Sunday, March 07, 2010
An Uncommon Sadness
My quest has led me to learn of things that have added a new layer of sadness to the greatest tragedy of my life. As disenfranchised girls with the naivete of the times, we were deprived of the most basic of human rights. Now, when we are older and wiser, our efforts are being sabotaged by our own sister mothers.
Some still carry a burden of unearned guilt which they seem unable to overcome. These are the ones who make themselves body slaves to the issues of the adopted adult. They are content to sacrifice themselves and, unfortunately, the rest of us, via poorly-conceived, proposed legislations in order to expiate their insecurities.
I call these mothers "the Ladybirds." They flitter around trying to sow wildflower seeds in a sewer figuring that it will mask the stench. They decry what they perceive as our anger and bitterness and even go so far as to accuse us of staying in our "victimhood." What they don't realize is that they are victims of their own lack of self-respect and are trying to pull us into the same dark hole with them. My personal belief is that many of these Ladybirds need to grow a set.
Then there are the adoption Divas. These are the mothers who want to be the experts, the go-to persons for anything and everything associated with adoption. They leave the conditions of surrender behind and concentrate on the end results. They bully, wrangle and endlessly dispense what they think is wisdom from their busy keyboards. When questioned or crossed, they get really nasty, pick up their toys, and move to the next group to recruit disciples. The Diva may actually have a lot of savvy and worthwhile things to offer, but these are lost in the maze of her self-promotion. I learned, to my sorrow, that there are more than one of the Diva-types out there.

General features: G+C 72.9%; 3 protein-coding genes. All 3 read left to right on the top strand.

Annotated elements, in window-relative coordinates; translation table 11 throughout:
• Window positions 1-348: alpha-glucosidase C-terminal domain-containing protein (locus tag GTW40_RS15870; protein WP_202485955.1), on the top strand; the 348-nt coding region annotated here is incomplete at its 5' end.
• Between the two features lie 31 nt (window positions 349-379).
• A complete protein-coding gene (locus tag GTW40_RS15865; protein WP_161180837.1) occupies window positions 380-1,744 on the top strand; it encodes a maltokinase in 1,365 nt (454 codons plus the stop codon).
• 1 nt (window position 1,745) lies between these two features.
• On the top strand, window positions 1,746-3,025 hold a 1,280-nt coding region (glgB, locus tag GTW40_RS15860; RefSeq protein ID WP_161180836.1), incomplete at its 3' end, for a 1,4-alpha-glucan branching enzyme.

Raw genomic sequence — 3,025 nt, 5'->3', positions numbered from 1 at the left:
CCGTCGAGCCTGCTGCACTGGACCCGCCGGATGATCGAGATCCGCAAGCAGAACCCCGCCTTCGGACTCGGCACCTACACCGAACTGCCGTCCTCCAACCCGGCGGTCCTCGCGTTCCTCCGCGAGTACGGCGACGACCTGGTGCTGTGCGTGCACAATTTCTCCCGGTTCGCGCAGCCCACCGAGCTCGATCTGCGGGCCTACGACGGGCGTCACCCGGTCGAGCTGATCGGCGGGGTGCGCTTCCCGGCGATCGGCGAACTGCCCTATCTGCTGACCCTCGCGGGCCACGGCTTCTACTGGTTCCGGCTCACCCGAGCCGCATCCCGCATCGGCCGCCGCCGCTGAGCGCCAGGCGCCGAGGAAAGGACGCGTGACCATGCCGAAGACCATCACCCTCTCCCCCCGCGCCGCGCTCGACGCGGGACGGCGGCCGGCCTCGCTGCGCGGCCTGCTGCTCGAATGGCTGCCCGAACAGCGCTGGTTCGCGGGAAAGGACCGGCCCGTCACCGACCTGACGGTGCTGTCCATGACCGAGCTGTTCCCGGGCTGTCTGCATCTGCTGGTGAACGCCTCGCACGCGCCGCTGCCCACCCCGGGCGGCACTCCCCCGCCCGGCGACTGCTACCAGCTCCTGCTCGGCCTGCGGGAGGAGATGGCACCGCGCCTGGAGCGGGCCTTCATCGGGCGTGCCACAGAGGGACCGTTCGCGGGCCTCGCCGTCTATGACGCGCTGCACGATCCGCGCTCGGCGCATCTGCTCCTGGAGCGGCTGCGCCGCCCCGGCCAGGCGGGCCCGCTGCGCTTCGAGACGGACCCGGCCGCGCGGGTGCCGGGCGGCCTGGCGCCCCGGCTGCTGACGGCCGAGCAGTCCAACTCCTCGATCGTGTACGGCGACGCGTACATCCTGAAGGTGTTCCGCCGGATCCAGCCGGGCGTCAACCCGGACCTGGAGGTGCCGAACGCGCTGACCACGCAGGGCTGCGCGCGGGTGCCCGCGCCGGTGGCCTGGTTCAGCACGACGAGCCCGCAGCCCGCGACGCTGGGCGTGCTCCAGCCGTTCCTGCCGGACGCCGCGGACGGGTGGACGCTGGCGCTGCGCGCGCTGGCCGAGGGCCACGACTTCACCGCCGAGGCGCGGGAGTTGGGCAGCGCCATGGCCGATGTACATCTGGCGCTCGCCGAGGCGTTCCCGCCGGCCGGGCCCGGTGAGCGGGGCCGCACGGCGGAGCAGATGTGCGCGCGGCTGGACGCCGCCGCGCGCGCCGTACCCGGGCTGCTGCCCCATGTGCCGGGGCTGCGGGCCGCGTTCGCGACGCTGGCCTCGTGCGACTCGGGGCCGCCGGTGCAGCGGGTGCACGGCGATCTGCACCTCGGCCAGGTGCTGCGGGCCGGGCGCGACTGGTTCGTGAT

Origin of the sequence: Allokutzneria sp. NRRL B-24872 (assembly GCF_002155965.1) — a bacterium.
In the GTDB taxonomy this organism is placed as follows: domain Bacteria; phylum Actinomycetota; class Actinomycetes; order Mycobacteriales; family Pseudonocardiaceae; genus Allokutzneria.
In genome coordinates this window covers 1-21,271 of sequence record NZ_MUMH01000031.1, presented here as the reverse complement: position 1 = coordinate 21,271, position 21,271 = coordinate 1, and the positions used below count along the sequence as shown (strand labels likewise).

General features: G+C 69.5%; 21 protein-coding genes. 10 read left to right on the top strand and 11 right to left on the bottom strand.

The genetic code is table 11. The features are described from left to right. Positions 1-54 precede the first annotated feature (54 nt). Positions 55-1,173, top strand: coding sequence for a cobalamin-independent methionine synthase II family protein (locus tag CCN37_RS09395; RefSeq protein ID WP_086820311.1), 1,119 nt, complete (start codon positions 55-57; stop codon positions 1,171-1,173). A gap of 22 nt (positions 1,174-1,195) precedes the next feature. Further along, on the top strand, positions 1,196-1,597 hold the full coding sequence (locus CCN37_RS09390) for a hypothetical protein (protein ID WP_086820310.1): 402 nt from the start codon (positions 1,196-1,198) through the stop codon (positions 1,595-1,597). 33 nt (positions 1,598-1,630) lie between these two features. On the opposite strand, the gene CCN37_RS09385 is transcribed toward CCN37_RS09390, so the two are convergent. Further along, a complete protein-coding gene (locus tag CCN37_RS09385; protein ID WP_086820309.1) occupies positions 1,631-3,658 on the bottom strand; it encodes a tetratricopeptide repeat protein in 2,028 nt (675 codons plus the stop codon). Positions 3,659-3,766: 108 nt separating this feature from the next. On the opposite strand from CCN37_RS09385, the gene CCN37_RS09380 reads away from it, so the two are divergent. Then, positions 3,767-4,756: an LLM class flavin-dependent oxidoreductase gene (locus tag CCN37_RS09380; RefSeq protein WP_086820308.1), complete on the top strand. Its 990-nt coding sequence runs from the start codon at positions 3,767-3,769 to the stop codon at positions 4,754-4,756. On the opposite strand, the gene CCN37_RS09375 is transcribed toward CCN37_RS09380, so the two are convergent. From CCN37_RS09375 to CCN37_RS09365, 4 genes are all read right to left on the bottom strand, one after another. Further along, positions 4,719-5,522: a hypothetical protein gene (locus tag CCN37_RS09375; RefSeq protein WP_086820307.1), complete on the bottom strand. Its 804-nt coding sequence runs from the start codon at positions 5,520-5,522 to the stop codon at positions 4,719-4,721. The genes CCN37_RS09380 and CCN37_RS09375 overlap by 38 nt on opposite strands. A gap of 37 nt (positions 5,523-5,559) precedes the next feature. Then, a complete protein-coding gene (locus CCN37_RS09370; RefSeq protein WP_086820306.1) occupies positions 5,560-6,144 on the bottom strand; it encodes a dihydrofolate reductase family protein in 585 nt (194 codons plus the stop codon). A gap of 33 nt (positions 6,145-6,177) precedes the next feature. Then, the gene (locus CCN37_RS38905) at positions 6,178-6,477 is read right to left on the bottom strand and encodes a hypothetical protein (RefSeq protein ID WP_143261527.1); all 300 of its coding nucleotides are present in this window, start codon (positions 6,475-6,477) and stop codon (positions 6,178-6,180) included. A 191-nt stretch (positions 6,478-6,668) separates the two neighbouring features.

So we, who want to see justice and equality for the mothers of the EMS are having stumbling blocks placed at every pathway by our own sisters. These women cannot lend support to anything that will either truly alleviate their guilt or take away any portion of the spotlight they wish to be focused only on them. It is disheartening and frustrating to want something positive for all of us only to have our own sister mothers wishing us ill.
I am better at following than at leading..at emotional issues rather than data and numbers. I am independent in my thinking...no I do NOT walk in lock-step with anyone but myself. But that and $5 will get me a mocha latte grande. It seems there are no compromises left.
At 64, I realize that my time is limited. While I may live to be 100 (or not), it is a fact that more than half my life is over and each day, month and year from here on out is a gift. Our quest for justice has an expiration date. Time is our antagonist along with the industry, unknowingly aided by the Ladybirds and the Divas. I was looking forward to a retirement full of peace with no regrets. But, if there is no justice for the mothers of the EMS, then that regret will go to the grave with me.
And, for that, I feel an uncommon saddness.